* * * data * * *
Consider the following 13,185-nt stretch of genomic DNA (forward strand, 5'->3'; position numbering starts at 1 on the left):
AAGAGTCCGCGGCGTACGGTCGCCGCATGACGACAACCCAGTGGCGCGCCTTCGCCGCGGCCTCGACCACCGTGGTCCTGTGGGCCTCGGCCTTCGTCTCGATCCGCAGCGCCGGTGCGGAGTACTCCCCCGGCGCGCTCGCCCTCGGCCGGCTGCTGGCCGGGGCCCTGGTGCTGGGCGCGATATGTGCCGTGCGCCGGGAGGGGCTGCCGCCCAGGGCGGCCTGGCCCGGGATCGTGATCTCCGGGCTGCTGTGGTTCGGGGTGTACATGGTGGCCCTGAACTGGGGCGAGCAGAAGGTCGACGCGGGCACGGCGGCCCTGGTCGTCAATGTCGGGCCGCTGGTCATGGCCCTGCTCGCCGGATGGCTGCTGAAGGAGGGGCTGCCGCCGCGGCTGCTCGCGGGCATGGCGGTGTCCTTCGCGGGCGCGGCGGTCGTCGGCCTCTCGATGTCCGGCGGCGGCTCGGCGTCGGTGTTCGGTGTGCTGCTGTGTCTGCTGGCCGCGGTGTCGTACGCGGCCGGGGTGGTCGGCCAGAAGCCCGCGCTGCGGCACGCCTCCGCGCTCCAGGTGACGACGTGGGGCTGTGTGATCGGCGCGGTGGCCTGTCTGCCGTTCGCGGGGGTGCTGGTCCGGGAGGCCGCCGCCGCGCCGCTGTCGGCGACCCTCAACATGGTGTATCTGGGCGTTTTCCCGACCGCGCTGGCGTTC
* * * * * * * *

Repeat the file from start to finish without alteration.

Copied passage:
Consider the following 13,185-nt stretch of genomic DNA (forward strand, 5'->3'; position numbering starts at 1 on the left):
AAGAGTCCGCGGCGTACGGTCGCCGCATGACGACAACCCAGTGGCGCGCCTTCGCCGCGGCCTCGACCACCGTGGTCCTGTGGGCCTCGGCCTTCGTCTCGATCCGCAGCGCCGGTGCGGAGTACTCCCCCGGCGCGCTCGCCCTCGGCCGGCTGCTGGCCGGGGCCCTGGTGCTGGGCGCGATATGTGCCGTGCGCCGGGAGGGGCTGCCGCCCAGGGCGGCCTGGCCCGGGATCGTGATCTCCGGGCTGCTGTGGTTCGGGGTGTACATGGTGGCCCTGAACTGGGGCGAGCAGAAGGTCGACGCGGGCACGGCGGCCCTGGTCGTCAATGTCGGGCCGCTGGTCATGGCCCTGCTCGCCGGATGGCTGCTGAAGGAGGGGCTGCCGCCGCGGCTGCTCGCGGGCATGGCGGTGTCCTTCGCGGGCGCGGCGGTCGTCGGCCTCTCGATGTCCGGCGGCGGCTCGGCGTCGGTGTTCGGTGTGCTGCTGTGTCTGCTGGCCGCGGTGTCGTACGCGGCCGGGGTGGTCGGCCAGAAGCCCGCGCTGCGGCACGCCTCCGCGCTCCAGGTGACGACGTGGGGCTGTGTGATCGGCGCGGTGGCCTGTCTGCCGTTCGCGGGGGTGCTGGTCCGGGAGGCCGCCGCCGCGCCGCTGTCGGCGACCCTCAACATGGTGTATCTGGGCGTTTTCCCGACCGCGCTGGCGTTC